If you’ve had a vision screening recently, you might say, “My vision is fine! I don’t need a comprehensive eye exam.”
But a vision screening provides a limited perspective on the overall health of your eyes. It’s a bit like getting your blood pressure checked and not getting the rest of your annual physical. You’ll have useful information, but it’s not the whole picture.
Vision screenings are conducted by individuals untrained in eye health.
Vision screenings are offered in many places – schools, health fairs, as part of a work physical or for a driver’s license. Most individuals that conduct vision screenings don’t have the tools or knowledge to give you a complete assessment of your vision or eye health. Even if your physician conducts the screening, he/she is only testing your ability to see, but not your eye health.
Vision screenings use inadequate testing equipment.
In some cases, a vision screening is limited to an eye chart across the room. Even when conducted in a physician's office, they won’t have the extensive testing equipment that an eye doctor will have. They also won’t be able to control certain nuances such as room lighting and testing distances which are factors that can affect test results.
Comprehensive eye exams evaluate all aspects of your vision and EYE HEALTH.
The comprehensive eye exam looks at your eye externally and internally for any signs of eye disease, then tests your vision in a variety of ways.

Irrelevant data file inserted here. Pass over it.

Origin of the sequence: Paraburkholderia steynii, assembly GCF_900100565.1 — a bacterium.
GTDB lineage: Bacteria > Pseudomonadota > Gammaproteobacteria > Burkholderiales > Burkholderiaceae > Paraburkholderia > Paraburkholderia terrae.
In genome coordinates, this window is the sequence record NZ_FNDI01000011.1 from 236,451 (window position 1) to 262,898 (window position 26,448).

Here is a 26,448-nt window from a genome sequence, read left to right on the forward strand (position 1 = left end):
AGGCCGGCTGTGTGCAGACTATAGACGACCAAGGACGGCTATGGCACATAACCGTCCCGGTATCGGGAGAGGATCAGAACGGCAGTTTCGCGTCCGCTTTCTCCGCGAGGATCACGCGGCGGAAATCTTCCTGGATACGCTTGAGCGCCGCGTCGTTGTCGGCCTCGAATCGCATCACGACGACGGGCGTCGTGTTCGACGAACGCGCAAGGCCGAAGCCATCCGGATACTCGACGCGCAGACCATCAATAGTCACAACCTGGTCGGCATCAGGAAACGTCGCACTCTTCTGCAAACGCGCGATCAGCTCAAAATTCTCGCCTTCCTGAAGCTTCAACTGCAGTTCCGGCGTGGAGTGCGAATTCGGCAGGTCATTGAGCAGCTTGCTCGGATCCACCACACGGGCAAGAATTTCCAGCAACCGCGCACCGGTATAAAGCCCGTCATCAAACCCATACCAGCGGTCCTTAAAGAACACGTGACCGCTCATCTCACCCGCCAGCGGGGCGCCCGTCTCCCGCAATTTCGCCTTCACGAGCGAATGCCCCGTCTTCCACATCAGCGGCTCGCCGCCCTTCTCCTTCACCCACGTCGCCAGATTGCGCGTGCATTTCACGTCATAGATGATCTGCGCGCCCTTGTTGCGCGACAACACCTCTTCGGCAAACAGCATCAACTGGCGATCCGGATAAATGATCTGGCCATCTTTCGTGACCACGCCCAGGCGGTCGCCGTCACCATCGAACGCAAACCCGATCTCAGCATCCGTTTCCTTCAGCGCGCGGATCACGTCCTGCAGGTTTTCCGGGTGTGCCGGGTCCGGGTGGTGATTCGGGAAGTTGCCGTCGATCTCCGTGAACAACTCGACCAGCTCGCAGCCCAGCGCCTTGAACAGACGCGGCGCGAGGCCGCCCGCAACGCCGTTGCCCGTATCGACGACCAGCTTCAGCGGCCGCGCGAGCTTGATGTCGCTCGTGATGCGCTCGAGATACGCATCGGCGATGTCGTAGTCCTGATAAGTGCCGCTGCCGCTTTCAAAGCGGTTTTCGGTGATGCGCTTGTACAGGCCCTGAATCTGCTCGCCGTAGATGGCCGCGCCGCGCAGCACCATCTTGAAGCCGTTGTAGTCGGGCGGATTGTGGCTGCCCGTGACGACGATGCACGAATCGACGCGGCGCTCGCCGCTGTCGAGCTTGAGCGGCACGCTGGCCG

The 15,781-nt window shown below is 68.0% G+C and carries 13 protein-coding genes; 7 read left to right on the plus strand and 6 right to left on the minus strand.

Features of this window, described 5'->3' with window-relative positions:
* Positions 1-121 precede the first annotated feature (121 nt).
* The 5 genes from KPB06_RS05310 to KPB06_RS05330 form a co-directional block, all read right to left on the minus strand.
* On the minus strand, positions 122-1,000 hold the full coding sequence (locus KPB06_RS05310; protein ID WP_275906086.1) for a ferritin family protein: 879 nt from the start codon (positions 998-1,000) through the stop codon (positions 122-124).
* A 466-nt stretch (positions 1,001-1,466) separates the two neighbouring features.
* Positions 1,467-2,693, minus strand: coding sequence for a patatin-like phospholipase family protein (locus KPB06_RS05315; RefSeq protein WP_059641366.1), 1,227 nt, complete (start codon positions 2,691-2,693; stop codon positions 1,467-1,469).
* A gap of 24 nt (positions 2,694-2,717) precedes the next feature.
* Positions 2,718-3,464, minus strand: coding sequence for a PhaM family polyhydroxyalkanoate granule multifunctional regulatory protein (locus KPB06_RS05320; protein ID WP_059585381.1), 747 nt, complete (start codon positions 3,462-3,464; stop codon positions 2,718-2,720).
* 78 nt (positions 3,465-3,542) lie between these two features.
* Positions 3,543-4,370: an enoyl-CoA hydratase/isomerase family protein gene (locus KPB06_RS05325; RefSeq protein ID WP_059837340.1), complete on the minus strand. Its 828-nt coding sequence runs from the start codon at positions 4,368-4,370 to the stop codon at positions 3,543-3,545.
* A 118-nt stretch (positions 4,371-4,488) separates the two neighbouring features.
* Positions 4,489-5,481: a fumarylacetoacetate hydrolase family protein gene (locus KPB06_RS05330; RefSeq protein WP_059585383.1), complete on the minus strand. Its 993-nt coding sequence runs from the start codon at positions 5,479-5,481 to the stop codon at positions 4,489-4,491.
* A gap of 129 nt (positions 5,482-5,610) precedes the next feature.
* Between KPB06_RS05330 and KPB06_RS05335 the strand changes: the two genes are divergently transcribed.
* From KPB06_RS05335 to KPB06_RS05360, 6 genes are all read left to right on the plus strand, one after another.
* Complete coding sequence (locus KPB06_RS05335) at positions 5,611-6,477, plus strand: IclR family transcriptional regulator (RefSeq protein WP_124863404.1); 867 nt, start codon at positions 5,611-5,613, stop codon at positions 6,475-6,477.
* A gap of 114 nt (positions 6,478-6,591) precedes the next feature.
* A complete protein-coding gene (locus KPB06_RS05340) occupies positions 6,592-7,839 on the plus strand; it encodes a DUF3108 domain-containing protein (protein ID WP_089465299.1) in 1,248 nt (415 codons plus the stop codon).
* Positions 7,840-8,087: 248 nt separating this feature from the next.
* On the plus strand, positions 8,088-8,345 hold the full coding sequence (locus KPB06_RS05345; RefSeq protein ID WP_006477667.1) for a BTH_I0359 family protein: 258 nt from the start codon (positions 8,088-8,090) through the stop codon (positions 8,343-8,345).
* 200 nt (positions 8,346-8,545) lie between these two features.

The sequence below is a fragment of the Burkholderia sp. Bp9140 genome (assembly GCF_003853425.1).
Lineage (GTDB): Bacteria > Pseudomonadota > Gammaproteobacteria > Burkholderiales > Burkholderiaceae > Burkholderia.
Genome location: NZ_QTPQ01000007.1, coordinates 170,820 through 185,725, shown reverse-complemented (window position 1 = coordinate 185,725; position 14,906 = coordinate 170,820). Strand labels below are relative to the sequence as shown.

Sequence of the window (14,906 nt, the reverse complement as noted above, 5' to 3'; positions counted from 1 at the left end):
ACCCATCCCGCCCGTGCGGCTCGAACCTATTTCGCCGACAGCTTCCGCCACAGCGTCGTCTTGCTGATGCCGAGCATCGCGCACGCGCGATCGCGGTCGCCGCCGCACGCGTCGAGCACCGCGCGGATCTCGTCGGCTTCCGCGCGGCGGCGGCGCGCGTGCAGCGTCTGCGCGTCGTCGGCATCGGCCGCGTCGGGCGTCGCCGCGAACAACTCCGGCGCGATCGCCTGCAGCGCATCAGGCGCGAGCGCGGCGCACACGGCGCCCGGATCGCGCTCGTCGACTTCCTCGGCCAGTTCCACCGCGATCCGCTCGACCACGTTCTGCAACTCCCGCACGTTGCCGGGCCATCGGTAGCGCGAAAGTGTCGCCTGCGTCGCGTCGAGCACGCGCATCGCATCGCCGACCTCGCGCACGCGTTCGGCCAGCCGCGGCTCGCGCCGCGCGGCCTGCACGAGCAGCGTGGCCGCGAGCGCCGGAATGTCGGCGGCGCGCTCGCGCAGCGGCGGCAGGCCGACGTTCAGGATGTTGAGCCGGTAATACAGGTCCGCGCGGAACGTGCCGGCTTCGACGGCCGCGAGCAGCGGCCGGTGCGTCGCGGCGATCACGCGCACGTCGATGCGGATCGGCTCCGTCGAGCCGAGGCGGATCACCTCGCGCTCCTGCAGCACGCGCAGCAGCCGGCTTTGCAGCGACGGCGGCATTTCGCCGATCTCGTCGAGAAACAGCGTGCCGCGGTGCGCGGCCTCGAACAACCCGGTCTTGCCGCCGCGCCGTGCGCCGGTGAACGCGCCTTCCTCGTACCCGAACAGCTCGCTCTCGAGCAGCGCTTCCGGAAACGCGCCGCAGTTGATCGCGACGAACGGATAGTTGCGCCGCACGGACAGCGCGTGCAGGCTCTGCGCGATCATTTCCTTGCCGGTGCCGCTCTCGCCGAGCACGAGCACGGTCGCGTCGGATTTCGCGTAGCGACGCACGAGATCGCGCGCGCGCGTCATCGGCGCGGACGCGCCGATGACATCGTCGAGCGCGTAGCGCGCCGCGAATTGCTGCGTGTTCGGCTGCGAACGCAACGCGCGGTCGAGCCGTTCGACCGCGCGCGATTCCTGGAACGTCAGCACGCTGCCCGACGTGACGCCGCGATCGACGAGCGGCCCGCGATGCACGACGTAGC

External Exam – This is an evaluation of the eyelids, eyelashes, conjunctiva and sclera (the external layers of the eyes), the cornea, anterior chamber (front fluid chamber of the eye), iris, pupil and part of the lens.
Internal Exam – This is the evaluation of the retina, optic nerve, macula and posterior chamber (back fluid chamber of the eye). The Optos Retinal Scan and OCT or dilated fundus exam are the only way to view all of the crucial structures in the back of the eyes. ** Without examining the crucial internal structures of the eyes, the health status of your eyes cannot be determined. These tests are the only way to view the inside the eyes so that the health of your eye can be evaluated.**
Visual Function and Binocularity– This includes testing the peripheral vision, the response of the pupils to light, eye alignment, eye focusing, eye teaming, eye movement abilities and sometimes depth perception and color vision.
Intraocular Pressure Testing – This is a test of the fluid pressure within your eyes, one of the tests used to check for the possibility of glaucoma.
Refraction and Visual Acuity – Dr. Kubota will test your vision with different lenses to determine if glasses or contact lenses can improve your vision.
Comprehensive eye exams also look at your overall physical health using the test results and your total health history.
Dr. Kubota will discuss your overall ocular health and how it relates to your general physical health. Many systemic conditions can be detected in an eye health exam and many can affect the eyes. They include diabetes, hyperthyroidism, high blood pressure, high cholesterol, multiple sclerosis and many more. Many medications also have ocular health risks. This is why Dr. Kubota will ask what medications and supplements you are taking, your medical history (do you have high blood pressure, diabetes, etc.) and about the ocular and medical history of your genetically-related family members. Dr. Kubota will also want to know if you smoke, if you have had any head or eye trauma, if you have had any surgeries and how much sun exposure and daily near-work/device exposure that you get. All these factors help Dr. Kubota properly assess your eye health and how it relates to your overal medical health.